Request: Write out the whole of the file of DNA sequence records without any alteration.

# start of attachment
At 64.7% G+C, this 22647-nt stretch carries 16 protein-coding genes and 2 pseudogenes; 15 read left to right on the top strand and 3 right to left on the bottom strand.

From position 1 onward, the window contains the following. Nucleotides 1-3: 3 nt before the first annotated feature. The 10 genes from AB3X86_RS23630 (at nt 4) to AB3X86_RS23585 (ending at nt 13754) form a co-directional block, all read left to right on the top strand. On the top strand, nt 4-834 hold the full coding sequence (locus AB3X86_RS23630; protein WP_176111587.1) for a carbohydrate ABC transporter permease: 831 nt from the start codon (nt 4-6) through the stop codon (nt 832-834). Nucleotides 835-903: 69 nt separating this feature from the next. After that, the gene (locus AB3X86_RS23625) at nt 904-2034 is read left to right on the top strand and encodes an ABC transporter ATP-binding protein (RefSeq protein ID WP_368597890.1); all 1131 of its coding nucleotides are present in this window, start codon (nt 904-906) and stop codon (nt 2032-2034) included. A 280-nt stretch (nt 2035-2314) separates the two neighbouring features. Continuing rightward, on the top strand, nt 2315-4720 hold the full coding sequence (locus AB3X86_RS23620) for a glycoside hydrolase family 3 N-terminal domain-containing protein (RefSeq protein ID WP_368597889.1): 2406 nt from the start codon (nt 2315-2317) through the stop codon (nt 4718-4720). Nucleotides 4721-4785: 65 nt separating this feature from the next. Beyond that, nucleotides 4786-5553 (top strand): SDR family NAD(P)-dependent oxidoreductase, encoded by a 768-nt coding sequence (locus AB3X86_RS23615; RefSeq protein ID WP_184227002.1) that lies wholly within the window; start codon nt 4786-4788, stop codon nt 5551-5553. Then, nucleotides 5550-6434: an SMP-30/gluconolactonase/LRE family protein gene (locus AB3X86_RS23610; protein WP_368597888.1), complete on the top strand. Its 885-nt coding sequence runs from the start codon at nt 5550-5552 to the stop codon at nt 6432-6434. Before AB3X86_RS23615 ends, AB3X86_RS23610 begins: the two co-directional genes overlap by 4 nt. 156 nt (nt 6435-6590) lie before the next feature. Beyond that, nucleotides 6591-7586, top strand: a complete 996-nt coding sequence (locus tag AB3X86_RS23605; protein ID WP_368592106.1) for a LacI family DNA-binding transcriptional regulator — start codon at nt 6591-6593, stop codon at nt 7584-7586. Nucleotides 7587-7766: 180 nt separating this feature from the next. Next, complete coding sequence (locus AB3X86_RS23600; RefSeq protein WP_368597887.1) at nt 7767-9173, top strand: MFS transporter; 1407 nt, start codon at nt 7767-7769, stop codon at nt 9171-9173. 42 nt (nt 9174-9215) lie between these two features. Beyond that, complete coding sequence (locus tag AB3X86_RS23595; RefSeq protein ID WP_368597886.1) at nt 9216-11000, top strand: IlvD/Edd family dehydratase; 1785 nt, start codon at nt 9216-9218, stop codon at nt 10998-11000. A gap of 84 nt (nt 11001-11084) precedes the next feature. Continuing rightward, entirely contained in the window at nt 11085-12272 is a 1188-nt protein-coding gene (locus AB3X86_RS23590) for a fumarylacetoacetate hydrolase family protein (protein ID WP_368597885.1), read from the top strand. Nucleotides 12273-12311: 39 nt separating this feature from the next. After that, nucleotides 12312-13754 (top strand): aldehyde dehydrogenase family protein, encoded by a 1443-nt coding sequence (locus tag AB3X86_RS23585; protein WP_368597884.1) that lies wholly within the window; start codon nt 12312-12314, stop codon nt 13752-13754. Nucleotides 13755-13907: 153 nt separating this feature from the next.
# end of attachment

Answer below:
At 64.7% G+C, this 22647-nt stretch carries 16 protein-coding genes and 2 pseudogenes; 15 read left to right on the top strand and 3 right to left on the bottom strand.

From position 1 onward, the window contains the following. Nucleotides 1-3: 3 nt before the first annotated feature. The 10 genes from AB3X86_RS23630 (at nt 4) to AB3X86_RS23585 (ending at nt 13754) form a co-directional block, all read left to right on the top strand. On the top strand, nt 4-834 hold the full coding sequence (locus AB3X86_RS23630; protein WP_176111587.1) for a carbohydrate ABC transporter permease: 831 nt from the start codon (nt 4-6) through the stop codon (nt 832-834). Nucleotides 835-903: 69 nt separating this feature from the next. After that, the gene (locus AB3X86_RS23625) at nt 904-2034 is read left to right on the top strand and encodes an ABC transporter ATP-binding protein (RefSeq protein ID WP_368597890.1); all 1131 of its coding nucleotides are present in this window, start codon (nt 904-906) and stop codon (nt 2032-2034) included. A 280-nt stretch (nt 2035-2314) separates the two neighbouring features. Continuing rightward, on the top strand, nt 2315-4720 hold the full coding sequence (locus AB3X86_RS23620) for a glycoside hydrolase family 3 N-terminal domain-containing protein (RefSeq protein ID WP_368597889.1): 2406 nt from the start codon (nt 2315-2317) through the stop codon (nt 4718-4720). Nucleotides 4721-4785: 65 nt separating this feature from the next. Beyond that, nucleotides 4786-5553 (top strand): SDR family NAD(P)-dependent oxidoreductase, encoded by a 768-nt coding sequence (locus AB3X86_RS23615; RefSeq protein ID WP_184227002.1) that lies wholly within the window; start codon nt 4786-4788, stop codon nt 5551-5553. Then, nucleotides 5550-6434: an SMP-30/gluconolactonase/LRE family protein gene (locus AB3X86_RS23610; protein WP_368597888.1), complete on the top strand. Its 885-nt coding sequence runs from the start codon at nt 5550-5552 to the stop codon at nt 6432-6434. Before AB3X86_RS23615 ends, AB3X86_RS23610 begins: the two co-directional genes overlap by 4 nt. 156 nt (nt 6435-6590) lie before the next feature. Beyond that, nucleotides 6591-7586, top strand: a complete 996-nt coding sequence (locus tag AB3X86_RS23605; protein ID WP_368592106.1) for a LacI family DNA-binding transcriptional regulator — start codon at nt 6591-6593, stop codon at nt 7584-7586. Nucleotides 7587-7766: 180 nt separating this feature from the next. Next, complete coding sequence (locus AB3X86_RS23600; RefSeq protein WP_368597887.1) at nt 7767-9173, top strand: MFS transporter; 1407 nt, start codon at nt 7767-7769, stop codon at nt 9171-9173. 42 nt (nt 9174-9215) lie between these two features. Beyond that, complete coding sequence (locus tag AB3X86_RS23595; RefSeq protein ID WP_368597886.1) at nt 9216-11000, top strand: IlvD/Edd family dehydratase; 1785 nt, start codon at nt 9216-9218, stop codon at nt 10998-11000. A gap of 84 nt (nt 11001-11084) precedes the next feature. Continuing rightward, entirely contained in the window at nt 11085-12272 is a 1188-nt protein-coding gene (locus AB3X86_RS23590) for a fumarylacetoacetate hydrolase family protein (protein ID WP_368597885.1), read from the top strand. Nucleotides 12273-12311: 39 nt separating this feature from the next. After that, nucleotides 12312-13754 (top strand): aldehyde dehydrogenase family protein, encoded by a 1443-nt coding sequence (locus tag AB3X86_RS23585; protein WP_368597884.1) that lies wholly within the window; start codon nt 12312-12314, stop codon nt 13752-13754. Nucleotides 13755-13907: 153 nt separating this feature from the next.